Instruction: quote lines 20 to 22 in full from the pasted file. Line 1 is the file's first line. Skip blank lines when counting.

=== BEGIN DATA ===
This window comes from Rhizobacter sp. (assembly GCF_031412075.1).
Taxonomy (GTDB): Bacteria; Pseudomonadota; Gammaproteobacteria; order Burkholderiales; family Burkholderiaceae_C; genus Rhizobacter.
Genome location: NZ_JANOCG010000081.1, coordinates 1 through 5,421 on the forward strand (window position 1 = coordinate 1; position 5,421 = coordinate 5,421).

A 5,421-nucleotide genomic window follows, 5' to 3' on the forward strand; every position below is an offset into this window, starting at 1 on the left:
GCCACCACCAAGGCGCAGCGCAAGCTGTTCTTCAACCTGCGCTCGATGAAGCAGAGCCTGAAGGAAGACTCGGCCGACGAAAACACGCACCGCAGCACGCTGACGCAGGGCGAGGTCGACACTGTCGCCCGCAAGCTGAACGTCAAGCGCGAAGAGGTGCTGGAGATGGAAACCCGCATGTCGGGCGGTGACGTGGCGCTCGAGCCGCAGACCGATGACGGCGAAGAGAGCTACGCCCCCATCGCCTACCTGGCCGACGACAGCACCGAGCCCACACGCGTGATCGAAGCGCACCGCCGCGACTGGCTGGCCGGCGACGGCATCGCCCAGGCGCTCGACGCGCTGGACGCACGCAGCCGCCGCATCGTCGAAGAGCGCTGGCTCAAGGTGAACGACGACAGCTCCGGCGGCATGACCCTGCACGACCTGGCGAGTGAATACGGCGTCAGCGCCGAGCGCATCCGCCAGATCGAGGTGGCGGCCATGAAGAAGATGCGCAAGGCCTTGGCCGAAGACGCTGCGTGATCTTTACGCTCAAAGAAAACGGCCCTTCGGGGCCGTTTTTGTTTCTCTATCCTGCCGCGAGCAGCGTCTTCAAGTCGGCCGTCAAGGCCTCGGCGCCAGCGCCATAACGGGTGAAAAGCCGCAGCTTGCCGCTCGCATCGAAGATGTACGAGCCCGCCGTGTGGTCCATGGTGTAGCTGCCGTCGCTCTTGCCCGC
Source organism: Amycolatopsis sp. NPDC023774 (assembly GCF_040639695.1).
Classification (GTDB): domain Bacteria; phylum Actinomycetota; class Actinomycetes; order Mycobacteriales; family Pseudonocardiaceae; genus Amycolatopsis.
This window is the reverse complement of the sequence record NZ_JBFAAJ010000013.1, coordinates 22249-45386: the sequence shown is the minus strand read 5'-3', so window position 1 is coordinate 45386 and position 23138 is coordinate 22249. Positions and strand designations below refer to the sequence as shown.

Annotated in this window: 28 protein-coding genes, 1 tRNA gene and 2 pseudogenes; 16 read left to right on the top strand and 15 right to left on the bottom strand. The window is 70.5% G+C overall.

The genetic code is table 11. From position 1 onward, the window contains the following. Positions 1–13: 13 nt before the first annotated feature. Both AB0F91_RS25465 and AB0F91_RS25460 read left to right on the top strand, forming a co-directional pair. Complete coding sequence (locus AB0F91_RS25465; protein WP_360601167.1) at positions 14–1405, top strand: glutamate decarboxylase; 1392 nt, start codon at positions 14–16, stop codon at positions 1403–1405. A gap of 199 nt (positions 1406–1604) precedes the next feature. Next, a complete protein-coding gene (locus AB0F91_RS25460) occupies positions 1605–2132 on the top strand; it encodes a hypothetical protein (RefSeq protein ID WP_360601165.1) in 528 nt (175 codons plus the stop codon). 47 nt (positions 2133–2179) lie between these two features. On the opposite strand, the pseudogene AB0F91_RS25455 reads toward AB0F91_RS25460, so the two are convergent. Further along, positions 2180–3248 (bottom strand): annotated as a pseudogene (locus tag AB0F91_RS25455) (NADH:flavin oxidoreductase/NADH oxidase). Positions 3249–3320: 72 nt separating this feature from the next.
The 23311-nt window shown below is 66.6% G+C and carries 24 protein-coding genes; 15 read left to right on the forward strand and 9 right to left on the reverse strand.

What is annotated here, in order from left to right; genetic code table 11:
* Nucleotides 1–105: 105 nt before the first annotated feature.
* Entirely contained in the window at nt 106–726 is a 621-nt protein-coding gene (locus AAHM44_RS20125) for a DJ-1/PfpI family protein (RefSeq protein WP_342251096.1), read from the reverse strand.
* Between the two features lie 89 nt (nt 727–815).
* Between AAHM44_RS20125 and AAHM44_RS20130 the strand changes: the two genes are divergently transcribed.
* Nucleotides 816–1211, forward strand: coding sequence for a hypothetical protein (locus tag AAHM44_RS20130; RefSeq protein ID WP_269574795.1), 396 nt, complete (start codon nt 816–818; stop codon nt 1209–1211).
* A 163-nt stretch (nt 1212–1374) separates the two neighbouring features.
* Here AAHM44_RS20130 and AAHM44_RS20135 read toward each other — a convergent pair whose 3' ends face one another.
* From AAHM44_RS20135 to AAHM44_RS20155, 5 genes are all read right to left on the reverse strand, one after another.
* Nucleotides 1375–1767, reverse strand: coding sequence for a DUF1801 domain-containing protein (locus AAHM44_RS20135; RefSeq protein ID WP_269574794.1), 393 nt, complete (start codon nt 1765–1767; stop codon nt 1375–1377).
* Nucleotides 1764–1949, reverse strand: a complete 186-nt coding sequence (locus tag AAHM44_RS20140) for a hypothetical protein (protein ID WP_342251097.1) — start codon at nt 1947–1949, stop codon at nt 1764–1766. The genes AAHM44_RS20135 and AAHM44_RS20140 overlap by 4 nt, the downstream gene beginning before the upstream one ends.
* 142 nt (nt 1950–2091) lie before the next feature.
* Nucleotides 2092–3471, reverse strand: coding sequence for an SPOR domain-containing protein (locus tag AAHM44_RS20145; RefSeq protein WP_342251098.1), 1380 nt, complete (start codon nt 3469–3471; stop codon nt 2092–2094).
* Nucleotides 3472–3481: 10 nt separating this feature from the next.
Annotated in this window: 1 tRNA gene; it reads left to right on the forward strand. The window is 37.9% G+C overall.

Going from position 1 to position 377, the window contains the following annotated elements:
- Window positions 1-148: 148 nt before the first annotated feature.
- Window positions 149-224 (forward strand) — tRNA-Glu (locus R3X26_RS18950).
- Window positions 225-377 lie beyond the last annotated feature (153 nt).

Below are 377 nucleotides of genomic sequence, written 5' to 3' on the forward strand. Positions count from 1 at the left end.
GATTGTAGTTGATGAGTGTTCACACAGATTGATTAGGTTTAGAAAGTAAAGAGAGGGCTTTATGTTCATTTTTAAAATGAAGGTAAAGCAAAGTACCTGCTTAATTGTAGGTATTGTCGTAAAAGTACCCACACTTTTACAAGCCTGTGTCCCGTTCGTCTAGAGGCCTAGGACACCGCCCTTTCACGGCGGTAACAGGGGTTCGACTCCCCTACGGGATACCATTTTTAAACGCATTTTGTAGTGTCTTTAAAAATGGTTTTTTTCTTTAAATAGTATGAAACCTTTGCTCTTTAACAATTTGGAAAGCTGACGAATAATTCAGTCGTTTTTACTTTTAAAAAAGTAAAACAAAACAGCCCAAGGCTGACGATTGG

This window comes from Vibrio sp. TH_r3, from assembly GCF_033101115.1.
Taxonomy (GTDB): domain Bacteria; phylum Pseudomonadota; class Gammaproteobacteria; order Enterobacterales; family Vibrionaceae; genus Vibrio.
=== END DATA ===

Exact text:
* From AAHM44_RS20135 to AAHM44_RS20155, 5 genes are all read right to left on the reverse strand, one after another.
* Nucleotides 1375–1767, reverse strand: coding sequence for a DUF1801 domain-containing protein (locus AAHM44_RS20135; RefSeq protein ID WP_269574794.1), 393 nt, complete (start codon nt 1765–1767; stop codon nt 1375–1377).
* Nucleotides 1764–1949, reverse strand: a complete 186-nt coding sequence (locus tag AAHM44_RS20140) for a hypothetical protein (protein ID WP_342251097.1) — start codon at nt 1947–1949, stop codon at nt 1764–1766. The genes AAHM44_RS20135 and AAHM44_RS20140 overlap by 4 nt, the downstream gene beginning before the upstream one ends.